A few years back there was a film version of the engrossing novel Possession by A.S. Byatt. You may know it only by the fact that it occasionally bobs up from the obscure depths of free Netflix recommendations. (Netflix, by the way, has decided that I like “Understated Comedies About Dysfunctional Families” by my ratings. I quickly ducked their radar by watching a slew of cheesy romantic comedies.)

Possession (the film) disappeared almost as soon as it appeared. I read the book in my early 20s and was engrossed for days on end, holing up in my smoky corner of Sitwell’s Coffeeshop with the rest of the desperate writers. (It is a writerly book about writers researching writers. Enough said.) A couple years later, I read in Mirabella magazine (the only magazine I have ever subscribed to, a combination of fashion and intellectualism, now sadly defunct) that it was being made into a film by Jane Campion, director of The Piano and last year’s absolutely lovely Bright Star.

Ten years went by, no Jane Campion movie. Now this book has a decidedly feminist bent to it. And it is partly about English reservedness vs. English libertarianism in the educated classes, an old classic English anxiety. I don’t know what happened to Jane Campion, but instead it got handed to Neil LaBute–better known for In the Company of Men. A very, very strange marriage, if you know his films at all. And then putting Aaron Eckhart in the lead male character, who is changed to a studly square-jawed American–aka “Aaron Eckhart”. Adding American insouciance to English anxiety is an entirely different concept, working in some places but losing the entire point of the tension between the two main characters. It is just as bizarre as remaking Death At a Funeral in “American” (also, I have just discovered, by Neil LaBute).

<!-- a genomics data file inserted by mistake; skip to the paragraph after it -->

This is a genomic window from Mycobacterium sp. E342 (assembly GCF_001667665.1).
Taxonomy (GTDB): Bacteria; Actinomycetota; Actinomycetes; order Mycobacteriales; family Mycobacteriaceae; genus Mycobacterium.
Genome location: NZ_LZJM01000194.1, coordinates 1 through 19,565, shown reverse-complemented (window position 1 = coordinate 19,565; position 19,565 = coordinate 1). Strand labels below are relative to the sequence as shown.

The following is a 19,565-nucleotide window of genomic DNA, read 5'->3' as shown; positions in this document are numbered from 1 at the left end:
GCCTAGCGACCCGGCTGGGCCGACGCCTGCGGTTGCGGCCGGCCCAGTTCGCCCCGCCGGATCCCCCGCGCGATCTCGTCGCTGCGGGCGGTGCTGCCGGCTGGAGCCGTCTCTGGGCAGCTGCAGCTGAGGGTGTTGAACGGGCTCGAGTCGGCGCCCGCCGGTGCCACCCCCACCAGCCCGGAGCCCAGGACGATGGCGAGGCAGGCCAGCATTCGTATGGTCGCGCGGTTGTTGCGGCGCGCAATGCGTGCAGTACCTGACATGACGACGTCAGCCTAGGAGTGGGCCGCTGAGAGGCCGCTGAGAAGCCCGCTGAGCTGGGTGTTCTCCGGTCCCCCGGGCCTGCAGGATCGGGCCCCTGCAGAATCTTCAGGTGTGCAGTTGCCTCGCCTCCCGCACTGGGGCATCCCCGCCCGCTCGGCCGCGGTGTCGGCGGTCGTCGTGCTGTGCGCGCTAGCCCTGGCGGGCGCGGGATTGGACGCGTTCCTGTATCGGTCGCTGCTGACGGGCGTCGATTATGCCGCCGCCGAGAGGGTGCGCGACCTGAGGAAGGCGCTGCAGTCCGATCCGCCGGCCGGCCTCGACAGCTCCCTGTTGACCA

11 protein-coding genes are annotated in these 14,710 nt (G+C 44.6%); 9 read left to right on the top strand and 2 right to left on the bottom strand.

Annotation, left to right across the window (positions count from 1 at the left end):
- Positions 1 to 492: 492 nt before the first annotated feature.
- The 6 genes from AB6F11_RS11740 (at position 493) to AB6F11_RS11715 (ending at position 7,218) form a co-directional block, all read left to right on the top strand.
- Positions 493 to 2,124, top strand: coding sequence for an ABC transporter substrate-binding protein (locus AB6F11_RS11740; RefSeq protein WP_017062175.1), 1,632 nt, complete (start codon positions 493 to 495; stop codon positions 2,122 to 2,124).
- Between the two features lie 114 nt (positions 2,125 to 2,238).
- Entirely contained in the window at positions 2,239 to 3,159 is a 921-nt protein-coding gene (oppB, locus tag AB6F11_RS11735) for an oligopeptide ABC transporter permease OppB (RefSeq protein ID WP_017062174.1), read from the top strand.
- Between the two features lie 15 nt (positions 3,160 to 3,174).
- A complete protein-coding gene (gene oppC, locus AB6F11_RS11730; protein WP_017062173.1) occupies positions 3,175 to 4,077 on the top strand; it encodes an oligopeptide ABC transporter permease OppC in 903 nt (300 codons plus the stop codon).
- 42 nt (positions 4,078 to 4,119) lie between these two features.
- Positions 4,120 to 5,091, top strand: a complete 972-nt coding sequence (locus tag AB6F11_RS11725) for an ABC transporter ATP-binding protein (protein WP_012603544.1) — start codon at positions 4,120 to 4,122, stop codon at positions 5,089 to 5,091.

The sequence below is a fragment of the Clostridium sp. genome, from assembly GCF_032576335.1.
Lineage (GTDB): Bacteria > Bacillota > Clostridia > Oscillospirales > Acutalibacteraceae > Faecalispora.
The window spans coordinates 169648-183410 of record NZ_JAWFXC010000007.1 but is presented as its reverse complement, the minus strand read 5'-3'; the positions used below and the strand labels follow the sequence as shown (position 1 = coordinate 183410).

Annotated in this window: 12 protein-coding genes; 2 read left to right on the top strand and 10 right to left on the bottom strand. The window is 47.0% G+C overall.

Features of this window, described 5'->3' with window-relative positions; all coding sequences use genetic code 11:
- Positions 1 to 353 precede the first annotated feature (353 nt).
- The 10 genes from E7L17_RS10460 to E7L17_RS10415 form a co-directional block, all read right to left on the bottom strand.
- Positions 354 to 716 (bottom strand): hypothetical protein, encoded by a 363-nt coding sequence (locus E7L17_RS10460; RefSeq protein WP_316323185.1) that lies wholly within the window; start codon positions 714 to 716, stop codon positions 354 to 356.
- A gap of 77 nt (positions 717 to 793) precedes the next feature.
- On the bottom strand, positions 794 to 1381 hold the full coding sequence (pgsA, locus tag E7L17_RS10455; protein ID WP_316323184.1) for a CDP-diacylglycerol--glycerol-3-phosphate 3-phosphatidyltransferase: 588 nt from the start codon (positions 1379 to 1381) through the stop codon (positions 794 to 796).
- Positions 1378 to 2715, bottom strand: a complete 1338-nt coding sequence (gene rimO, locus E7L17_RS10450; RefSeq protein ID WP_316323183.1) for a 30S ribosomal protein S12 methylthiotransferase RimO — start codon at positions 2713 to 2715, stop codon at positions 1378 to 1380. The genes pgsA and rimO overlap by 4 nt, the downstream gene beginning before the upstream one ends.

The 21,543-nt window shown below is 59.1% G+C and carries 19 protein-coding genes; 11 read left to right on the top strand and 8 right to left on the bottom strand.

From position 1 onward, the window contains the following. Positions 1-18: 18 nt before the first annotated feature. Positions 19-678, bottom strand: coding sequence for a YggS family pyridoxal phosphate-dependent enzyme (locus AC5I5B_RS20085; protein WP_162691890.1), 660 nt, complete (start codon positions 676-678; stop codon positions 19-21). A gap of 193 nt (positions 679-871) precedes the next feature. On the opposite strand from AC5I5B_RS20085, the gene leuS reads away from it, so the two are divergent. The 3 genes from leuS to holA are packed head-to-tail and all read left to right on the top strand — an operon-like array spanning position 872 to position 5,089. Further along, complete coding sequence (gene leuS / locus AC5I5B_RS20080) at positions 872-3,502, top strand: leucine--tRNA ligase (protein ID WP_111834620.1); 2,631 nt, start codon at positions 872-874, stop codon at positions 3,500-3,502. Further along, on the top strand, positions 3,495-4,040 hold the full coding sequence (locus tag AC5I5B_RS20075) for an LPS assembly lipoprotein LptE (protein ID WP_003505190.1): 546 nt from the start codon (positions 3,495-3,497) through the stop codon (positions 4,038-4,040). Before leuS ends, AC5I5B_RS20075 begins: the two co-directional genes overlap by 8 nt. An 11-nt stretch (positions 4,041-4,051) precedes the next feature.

But there is one scene with Gwyneth in her camel coat. It’s a dull grey London day, of course, and her character, a restrained yet pretty professor of Victorian poetry, glides into a room full of elder literary statesmen at an auction. A perfect place for a long, tailored coat, don’t you think? The way her date slides it off her shoulders and then relunctantly has to carry it sets the tone for the entire film.

Is that the only thing I carried away from the movie? Um, yes. And I kept pausing to look at how the lapels were shaped.

Well, a gazillion blogs have written about “the camel coat” this year, so I am very late to the party. Camel showed up as the derigueur color of the season, which is telling at least about the mood of the fashion business. It’s the ultimate in conservativeness and neutrality–other than grey, which by its very closeness to black has or can have a bit more edge–and it was everywhere this year.

I just don’t like anything that resembles beige. I got to thinking that times like this are when designers produce seasonless and timeless looks, and it’s good to invest and take advantage of that. (I’m just waiting for the shoe to drop; usually this means we’re on an edge when the backlash of rebellion/inspiration begins.)

Camel coats were very 80s, but they were also very 60s and 70s, with different silhouettes. We had the return of the shawl coat but with a much slimmer, more structured shape than the 80s version:

Combinations of shawl and cape (capes were a thing this year and I do love them so!):


Long floor or duster coats–which look amazing when something crazy is hidden under them:


Combined with military style, also big (again) this year:

{Coats: Surface to Air, Sears, Anthropologie, Spiegel, Jaeger, Alexander McQueen}

I really came around to camel’s possibilities when I saw this photo over at Lookbook. This lovely woman looks like a soft watercolor painting. What shows up is her skin color, her hair, her natural, down-to-its-essence beauty.

{via lookbook.nu}